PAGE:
When such imprinting does not occur, salmon will spawn in almost any watershed they encounter. Scientists call this "straying," and it's bad for two main reasons, according to Scott Hamelberg, project director at the Coleman National Fish Hatchery.

First, the hatchery needs returning fish to remain operating; the more salmon born at Coleman that stray and spawn somewhere else, the fewer eggs the hatchery will have to work with.

And second, the genetic integrity of the Central Valley's many native strains of Chinook is threatened when fish from one tributary stray and end up spawning in another stream. "The Central Valley's fall-run fish have become dramatically homogenized," Hamelberg said. "We want to keep them coming back to the place where they were born in order to reassert the genetic distinctions that give them their adaptive evolutionary differences. You can't get there if you keep mixing the gene pool."

But Water4Fish's Pool feels the federal Fish and Wildlife Service is making a costly tradeoff. "You get less straying, but also less fish," he said.

John McManus, executive director of the Golden Gate Salmon Association, points out that 2013's fall salmon run has already taken a heavy hit due to low river levels caused by the drought. Biologists estimate that 40 percent or more of the eggs laid and fertilized in the Sacramento River died, while at least 11 percent perished in the American River.

Now, he said, a bumper fishing season is unlikely for 2016 unless Coleman hatchery's fish are trucked to the bay. He acknowledged, however, that heavy rain this spring just before the salmon are released could boost their odds of survival in the river by creating fast, turbulent, murky water, which works as a smokescreen against predators. "That could give those fish a big shot of water that would wash them down the river," he said. In fact, the US Fish and Wildlife Service on Monday released nearly 200,000 salmon born last fall near Shasta Dam with the hope that last weekend's heavy rains would expedite their journey to the ocean.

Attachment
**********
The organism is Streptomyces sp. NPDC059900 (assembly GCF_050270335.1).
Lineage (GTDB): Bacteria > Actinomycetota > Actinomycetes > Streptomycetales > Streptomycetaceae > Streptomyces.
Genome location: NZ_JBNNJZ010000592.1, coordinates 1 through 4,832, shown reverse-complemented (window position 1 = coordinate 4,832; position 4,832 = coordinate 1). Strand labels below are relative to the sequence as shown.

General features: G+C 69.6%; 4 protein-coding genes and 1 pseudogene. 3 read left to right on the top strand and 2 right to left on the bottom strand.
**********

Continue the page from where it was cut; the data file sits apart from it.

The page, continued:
The Fish and Wildlife Service participated in the trucking program from 2009 to 2011, when the Coleman hatchery delivered 10 percent of each year's juvenile fall-run Chinook to the bay for release. The action was an emergency measure intended to bolster fish numbers following the severe crash of the Central Valley's Chinook runs, which bottomed out in 2009 at about 40,000 spawning adults — about an eighth of the Sacramento River's historical average and the worst fall-run return ever recorded.

Many of those fish were marked with tiny coded wire tags, which biologists frequently use to track salmon. Subsequent recovery of these tags from adult salmon in the ocean indicated that the fish trucked to the bay experienced far greater survival rates that their counterparts released into the river.

However, coded wire tags retrieved from adults that spawned in the Central Valley's rivers proved what biologists predicted would happen: "95 percent of the salmon we trucked down to the bay went and spawned somewhere else," Hamelberg said.

El Cerrito resident Marc Gorelnik, a member of the sport fishermen's group Coastside Fishing Club, feels that other factors that directly threaten Central Valley salmon populations — like the pumping of delta water for farmland irrigation — should be addressed before federal officials make efforts to preserve the salmon's genetic differentiations.

"If we don't resolve the first- and second-order challenges that are threatening salmon in the rivers, what's the point of addressing these third- and fourth-order challenges?" Gorelnik said.

He feels that the 12 million Coleman hatchery smolts will be wasted if they are released into Battle Creek. "The river is low, warm, and clear," he said. "Those fish are going to be decimated."